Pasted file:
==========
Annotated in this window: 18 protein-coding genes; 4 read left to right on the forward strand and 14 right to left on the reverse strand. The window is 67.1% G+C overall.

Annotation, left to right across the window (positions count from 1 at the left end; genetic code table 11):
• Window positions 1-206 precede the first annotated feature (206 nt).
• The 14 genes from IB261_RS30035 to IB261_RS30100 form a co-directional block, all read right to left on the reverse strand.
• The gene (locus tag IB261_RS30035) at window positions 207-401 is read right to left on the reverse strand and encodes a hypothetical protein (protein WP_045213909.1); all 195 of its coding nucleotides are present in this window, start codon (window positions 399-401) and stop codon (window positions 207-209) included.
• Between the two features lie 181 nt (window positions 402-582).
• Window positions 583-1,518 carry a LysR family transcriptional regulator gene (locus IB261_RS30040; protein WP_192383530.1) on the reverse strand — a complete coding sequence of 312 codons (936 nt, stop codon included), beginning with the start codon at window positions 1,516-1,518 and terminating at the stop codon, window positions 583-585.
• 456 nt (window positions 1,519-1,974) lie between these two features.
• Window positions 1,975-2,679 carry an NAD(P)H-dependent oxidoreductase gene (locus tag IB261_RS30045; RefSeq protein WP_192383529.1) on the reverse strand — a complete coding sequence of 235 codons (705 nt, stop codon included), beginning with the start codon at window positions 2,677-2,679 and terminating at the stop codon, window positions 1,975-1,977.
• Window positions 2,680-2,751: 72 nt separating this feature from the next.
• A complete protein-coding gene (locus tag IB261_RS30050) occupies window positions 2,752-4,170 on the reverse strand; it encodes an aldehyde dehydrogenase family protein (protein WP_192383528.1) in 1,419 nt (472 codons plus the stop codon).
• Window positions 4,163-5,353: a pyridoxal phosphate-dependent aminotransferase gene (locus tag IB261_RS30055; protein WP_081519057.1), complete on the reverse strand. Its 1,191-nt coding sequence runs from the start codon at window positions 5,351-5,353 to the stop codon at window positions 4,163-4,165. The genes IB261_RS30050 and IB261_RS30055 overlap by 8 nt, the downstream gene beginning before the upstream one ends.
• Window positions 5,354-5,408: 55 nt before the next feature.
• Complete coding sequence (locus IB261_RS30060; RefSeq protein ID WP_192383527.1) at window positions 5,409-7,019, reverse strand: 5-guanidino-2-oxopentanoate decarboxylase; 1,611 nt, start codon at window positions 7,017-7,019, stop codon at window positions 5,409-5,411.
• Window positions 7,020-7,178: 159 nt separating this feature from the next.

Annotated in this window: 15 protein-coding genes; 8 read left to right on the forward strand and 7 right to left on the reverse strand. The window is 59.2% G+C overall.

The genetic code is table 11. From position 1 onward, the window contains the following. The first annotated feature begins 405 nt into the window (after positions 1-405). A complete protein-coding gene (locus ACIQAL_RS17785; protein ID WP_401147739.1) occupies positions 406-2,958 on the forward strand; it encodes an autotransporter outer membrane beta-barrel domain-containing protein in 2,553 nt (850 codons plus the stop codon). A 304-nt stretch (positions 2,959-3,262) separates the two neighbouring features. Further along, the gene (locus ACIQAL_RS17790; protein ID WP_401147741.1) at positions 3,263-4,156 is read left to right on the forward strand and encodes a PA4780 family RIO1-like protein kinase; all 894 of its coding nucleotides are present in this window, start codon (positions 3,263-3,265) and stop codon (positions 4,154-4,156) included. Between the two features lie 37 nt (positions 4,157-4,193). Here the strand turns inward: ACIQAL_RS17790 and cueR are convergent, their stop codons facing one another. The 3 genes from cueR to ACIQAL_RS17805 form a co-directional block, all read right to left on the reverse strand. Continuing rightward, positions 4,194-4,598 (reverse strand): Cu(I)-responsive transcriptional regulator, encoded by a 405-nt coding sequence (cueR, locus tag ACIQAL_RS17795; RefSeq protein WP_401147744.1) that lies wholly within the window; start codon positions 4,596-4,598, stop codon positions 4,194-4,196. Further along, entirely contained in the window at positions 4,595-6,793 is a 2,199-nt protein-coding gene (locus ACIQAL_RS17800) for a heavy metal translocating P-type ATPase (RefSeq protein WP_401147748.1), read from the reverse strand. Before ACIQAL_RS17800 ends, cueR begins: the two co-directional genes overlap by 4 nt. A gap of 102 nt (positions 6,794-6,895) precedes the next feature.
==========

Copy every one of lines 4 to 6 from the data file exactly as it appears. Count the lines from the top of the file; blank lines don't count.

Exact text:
• The 14 genes from IB261_RS30035 to IB261_RS30100 form a co-directional block, all read right to left on the reverse strand.
• The gene (locus tag IB261_RS30035) at window positions 207-401 is read right to left on the reverse strand and encodes a hypothetical protein (protein WP_045213909.1); all 195 of its coding nucleotides are present in this window, start codon (window positions 399-401) and stop codon (window positions 207-209) included.
• Between the two features lie 181 nt (window positions 402-582).